Perhaps an hour later, after the rest of our extensive but enjoyable one-on-one tutorials, and after the Glass team was assured that our immediate questions were answered, we were congratulated, thanked, and set free upon Venice Beach and the world at large with our shiny new toys. We took a great recommendation from the Glass team for a tasty lunch spot (Venice Alehouse) and immediately noticed plenty of curious looks from other customers and passers-by.  I thought perhaps the proximity of the Google offices (about two blocks away) would make the sight of Glass more common to them, but I can also understand how an innate human curiosity of any Venice Beach regular would trump the familiarity they had with people casually wearing Glass along the boardwalk.  After all, though the Explorer program had already been active for the past month or so, very few people have touched the device.  We saw another patron wearing Glass eating lunch nearby, so we obviously weren’t the first or last Glass users that would be eating lunch there.  We paid our bill and took a quick stroll on the sands, being sure to record video of it that we could share with our officemates in Louisville–after all, what good is “working” on the beach if you can’t rub it in?

Over the following days, we wore Glass in various venues, situations, and events.  Our first impressions of the device led us to believe it could have a huge impact on everyday users in the following areas:

  • Business Operations:  Warehouse management, Security, and Communications could see a vast improvement in efficiency; virtually limitless applications here.
  • Marketing:  Getting behind-the-scenes footage and seamlessly sharing it to social media could give your audience a unique perspective they would appreciate and identify with your brand.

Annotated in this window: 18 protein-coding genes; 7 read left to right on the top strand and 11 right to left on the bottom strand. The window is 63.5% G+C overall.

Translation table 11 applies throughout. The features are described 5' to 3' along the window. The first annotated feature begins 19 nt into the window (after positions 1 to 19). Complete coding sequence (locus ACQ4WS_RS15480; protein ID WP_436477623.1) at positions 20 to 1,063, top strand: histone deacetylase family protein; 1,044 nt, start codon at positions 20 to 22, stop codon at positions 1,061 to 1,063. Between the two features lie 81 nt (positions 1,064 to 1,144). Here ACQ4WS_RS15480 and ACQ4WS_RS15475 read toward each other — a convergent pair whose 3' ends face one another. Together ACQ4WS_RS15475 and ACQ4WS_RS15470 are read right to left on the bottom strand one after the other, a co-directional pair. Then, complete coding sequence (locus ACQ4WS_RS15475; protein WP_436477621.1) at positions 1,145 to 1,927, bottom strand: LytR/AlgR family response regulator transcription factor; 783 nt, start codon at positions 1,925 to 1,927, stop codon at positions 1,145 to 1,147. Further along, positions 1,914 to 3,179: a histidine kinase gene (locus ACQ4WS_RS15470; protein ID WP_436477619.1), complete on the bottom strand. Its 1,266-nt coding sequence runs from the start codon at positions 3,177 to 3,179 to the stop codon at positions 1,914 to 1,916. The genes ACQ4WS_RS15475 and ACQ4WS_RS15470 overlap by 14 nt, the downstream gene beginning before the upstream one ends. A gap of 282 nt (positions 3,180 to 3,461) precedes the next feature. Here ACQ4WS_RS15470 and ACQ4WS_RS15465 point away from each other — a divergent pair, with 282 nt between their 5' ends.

• Education:  Broadcasting your experience at a historical site, like an archaeological dig or monument, or witnessing a historic event
  • Sports:  Instructional videos would have an added dimension of seeing techniques executed from their instructor’s very specific point-of-view; examples would be golf, tennis, baseball, and other various (non-contact) sports.

Of course, being app developers, we also considered the development and design possibilities that the device presents for us:

  • User Experience: Augmented reality presents an almost-untouched platform for which we can design new interfaces, behaviors, and aesthetics that are raw and mostly untested.
  • User Interface: We are able to engage users with multiple behaviors, including voice, visual, touch, and movement—all with much less friction than a handheld device.
  • Streamlined Development: Internally, we could integrate Glass into our design and development process ourselves, sharing live feeds with any off-site team members to sharpen the process not only within our own company, but also in tandem with partners and clients.

One thing is for sure: Glass presents a whole new frontier for us not only as users, but as developers and dreamers.  In the coming weeks, we’ll bring you into our development process with Glass and invite you to share your thoughts.  In the meantime, we’d love to have Glass discussions with you about its possible uses and drawbacks, so please feel free to leave a comment below, or visit us on Facebook and Twitter.  Be sure to return here and check up on our blog each week for posts covering more exciting Interapt Glass news and discoveries!